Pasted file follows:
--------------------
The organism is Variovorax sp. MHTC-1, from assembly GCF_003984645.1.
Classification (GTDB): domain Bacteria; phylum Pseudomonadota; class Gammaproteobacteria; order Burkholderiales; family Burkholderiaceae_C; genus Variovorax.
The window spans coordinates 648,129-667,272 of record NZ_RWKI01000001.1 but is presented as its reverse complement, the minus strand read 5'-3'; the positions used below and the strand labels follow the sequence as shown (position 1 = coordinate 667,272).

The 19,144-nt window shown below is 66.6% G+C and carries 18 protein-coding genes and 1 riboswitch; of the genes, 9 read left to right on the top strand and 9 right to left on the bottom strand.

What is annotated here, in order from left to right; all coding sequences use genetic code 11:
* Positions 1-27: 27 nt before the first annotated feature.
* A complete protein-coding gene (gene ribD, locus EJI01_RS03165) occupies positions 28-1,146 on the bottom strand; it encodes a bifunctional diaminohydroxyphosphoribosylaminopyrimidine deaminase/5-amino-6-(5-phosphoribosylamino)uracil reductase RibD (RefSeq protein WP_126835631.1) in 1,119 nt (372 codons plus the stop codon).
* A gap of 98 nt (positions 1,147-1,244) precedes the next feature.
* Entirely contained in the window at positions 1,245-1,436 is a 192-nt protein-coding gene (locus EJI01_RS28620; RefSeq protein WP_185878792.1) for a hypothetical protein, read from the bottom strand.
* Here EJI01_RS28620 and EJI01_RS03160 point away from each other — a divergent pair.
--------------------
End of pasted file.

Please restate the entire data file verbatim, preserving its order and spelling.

The organism is Variovorax sp. MHTC-1, from assembly GCF_003984645.1.
Classification (GTDB): domain Bacteria; phylum Pseudomonadota; class Gammaproteobacteria; order Burkholderiales; family Burkholderiaceae_C; genus Variovorax.
The window spans coordinates 648,129-667,272 of record NZ_RWKI01000001.1 but is presented as its reverse complement, the minus strand read 5'-3'; the positions used below and the strand labels follow the sequence as shown (position 1 = coordinate 667,272).

The 19,144-nt window shown below is 66.6% G+C and carries 18 protein-coding genes and 1 riboswitch; of the genes, 9 read left to right on the top strand and 9 right to left on the bottom strand.

What is annotated here, in order from left to right; all coding sequences use genetic code 11:
* Positions 1-27: 27 nt before the first annotated feature.
* A complete protein-coding gene (gene ribD, locus EJI01_RS03165) occupies positions 28-1,146 on the bottom strand; it encodes a bifunctional diaminohydroxyphosphoribosylaminopyrimidine deaminase/5-amino-6-(5-phosphoribosylamino)uracil reductase RibD (RefSeq protein WP_126835631.1) in 1,119 nt (372 codons plus the stop codon).
* A gap of 98 nt (positions 1,147-1,244) precedes the next feature.
* Entirely contained in the window at positions 1,245-1,436 is a 192-nt protein-coding gene (locus EJI01_RS28620; RefSeq protein WP_185878792.1) for a hypothetical protein, read from the bottom strand.
* Here EJI01_RS28620 and EJI01_RS03160 point away from each other — a divergent pair.